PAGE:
NEW YORK (AP) — With J.D. Salinger’s centennial coming next year, the big news so far is that his publisher is planning to celebrate it.
Little, Brown and Company announced Tuesday that new editions of “The Catcher in the Rye” and his three other works of fiction — “Franny and Zooey,” ”Nine Stories” and “Raise High the Roof Beam, Carpenters and Seymour: An Introduction” — would be released in November. Nationwide events will be announced later this year, Little, Brown said.
The anniversary editions will include paperbacks with new covers and a bound set of unjacketed hardcovers. Little, Brown did not mention any releases of books Salinger reportedly left unpublished at the time of his death in 2010.
“We’re thrilled to be publishing these beautiful new editions to coincide with Salinger’s centennial year,” Little, Brown publisher Reagan Arthur said in a statement. “J.D. Salinger had a unique ability to connect with readers through a character’s voice — readers have often said, upon encountering his fiction for the first time, that they felt as if it had been written just for them. We hope these reissued editions will help a new generation of readers discover the immense pleasures of reading his work.”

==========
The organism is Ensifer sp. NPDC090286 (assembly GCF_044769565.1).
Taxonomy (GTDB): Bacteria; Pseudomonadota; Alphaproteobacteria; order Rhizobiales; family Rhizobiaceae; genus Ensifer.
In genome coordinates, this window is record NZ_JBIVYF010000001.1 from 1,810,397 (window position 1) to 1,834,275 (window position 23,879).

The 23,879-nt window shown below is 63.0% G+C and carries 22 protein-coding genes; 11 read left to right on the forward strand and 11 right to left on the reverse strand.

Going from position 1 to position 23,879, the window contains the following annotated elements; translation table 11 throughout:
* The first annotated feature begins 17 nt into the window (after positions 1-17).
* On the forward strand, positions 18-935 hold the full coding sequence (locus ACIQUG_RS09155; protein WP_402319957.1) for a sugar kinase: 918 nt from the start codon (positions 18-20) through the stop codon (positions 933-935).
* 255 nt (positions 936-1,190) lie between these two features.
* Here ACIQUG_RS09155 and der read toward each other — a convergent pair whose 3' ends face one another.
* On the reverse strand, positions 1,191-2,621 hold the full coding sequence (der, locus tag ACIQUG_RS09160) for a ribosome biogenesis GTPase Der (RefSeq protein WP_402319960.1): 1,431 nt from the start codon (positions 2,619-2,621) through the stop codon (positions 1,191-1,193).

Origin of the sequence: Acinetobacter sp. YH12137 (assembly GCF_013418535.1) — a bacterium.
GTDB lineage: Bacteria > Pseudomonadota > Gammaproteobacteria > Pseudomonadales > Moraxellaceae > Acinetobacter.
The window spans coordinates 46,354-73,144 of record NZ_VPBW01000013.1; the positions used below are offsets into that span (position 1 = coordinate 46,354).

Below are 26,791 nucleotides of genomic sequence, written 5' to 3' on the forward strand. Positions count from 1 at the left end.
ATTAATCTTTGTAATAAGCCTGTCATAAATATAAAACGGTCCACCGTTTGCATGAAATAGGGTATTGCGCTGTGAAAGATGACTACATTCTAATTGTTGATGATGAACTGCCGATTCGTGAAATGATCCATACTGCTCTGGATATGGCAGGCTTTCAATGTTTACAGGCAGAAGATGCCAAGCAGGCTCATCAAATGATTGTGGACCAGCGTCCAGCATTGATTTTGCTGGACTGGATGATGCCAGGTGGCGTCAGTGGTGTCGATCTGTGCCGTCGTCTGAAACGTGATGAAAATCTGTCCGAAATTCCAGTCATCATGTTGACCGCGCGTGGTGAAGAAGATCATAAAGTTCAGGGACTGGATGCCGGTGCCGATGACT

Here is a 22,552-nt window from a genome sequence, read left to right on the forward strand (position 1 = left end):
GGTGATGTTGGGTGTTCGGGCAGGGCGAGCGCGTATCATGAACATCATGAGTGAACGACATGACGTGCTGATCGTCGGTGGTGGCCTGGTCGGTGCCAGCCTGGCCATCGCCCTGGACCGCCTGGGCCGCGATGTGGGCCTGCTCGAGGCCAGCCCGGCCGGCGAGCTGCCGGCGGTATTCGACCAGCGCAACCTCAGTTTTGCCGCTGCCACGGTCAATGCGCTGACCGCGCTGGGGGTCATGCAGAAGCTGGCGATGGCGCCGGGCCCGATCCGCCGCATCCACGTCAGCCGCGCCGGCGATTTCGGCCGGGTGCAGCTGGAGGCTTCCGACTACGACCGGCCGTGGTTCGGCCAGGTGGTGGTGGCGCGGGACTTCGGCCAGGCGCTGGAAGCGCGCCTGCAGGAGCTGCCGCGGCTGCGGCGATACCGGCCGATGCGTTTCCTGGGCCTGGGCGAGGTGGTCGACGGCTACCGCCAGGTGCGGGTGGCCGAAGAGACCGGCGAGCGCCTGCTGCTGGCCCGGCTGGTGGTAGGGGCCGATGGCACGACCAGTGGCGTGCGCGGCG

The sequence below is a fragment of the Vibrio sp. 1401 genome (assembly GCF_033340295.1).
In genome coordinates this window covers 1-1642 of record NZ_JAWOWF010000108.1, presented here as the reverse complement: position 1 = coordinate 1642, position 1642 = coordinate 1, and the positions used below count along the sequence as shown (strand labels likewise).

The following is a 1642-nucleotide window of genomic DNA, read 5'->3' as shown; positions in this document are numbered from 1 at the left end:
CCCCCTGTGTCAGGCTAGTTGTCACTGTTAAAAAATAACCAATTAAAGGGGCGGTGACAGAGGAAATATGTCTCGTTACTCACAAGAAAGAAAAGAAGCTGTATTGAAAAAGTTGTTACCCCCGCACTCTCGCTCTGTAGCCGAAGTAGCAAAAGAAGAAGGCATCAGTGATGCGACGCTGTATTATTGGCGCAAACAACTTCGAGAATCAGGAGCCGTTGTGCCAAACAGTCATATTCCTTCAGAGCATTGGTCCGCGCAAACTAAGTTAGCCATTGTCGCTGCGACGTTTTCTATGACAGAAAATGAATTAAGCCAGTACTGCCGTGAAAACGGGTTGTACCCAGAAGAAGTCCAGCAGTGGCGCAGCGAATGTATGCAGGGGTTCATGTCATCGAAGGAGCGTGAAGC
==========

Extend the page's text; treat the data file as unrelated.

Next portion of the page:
According to Little, Brown, the New York Public Library will have an exhibition in October 2019, featuring “manuscripts, letters, books and artifacts from Salinger’s archive.”
Salinger readers may regret that no new work has been announced, but it’s a surprise that his publisher will do anything.
In his lifetime, Salinger gave few interviews and had no use for anniversaries or reissues or anything that might attract publicity, such as allowing e-books or audio editions. Little had changed since his death.
“My father hated birthdays, holidays, and pretty much any planned or culturally mandated celebrations, and he’d certainly hate this centennial — but he loved writing and he loved his readers, and I hope his readers will be glad for an excuse to remember him in this way,” Matt Salinger, the author’s son, said in a statement.
“I would also love for more people to read his last two books, ‘Franny and Zooey’ and ‘Raise High the Roof Beam, Carpenters and Seymour: An Introduction,’ for I hear his voice the clearest in these,” Matt Salinger said. “He once said that he wrote his first two books with at least part of an eye on selling them, whereas he wrote the last two because he longed to READ them. I hope that over the course of the year more people will join him in loving to read these books, and will come to know his work even better.”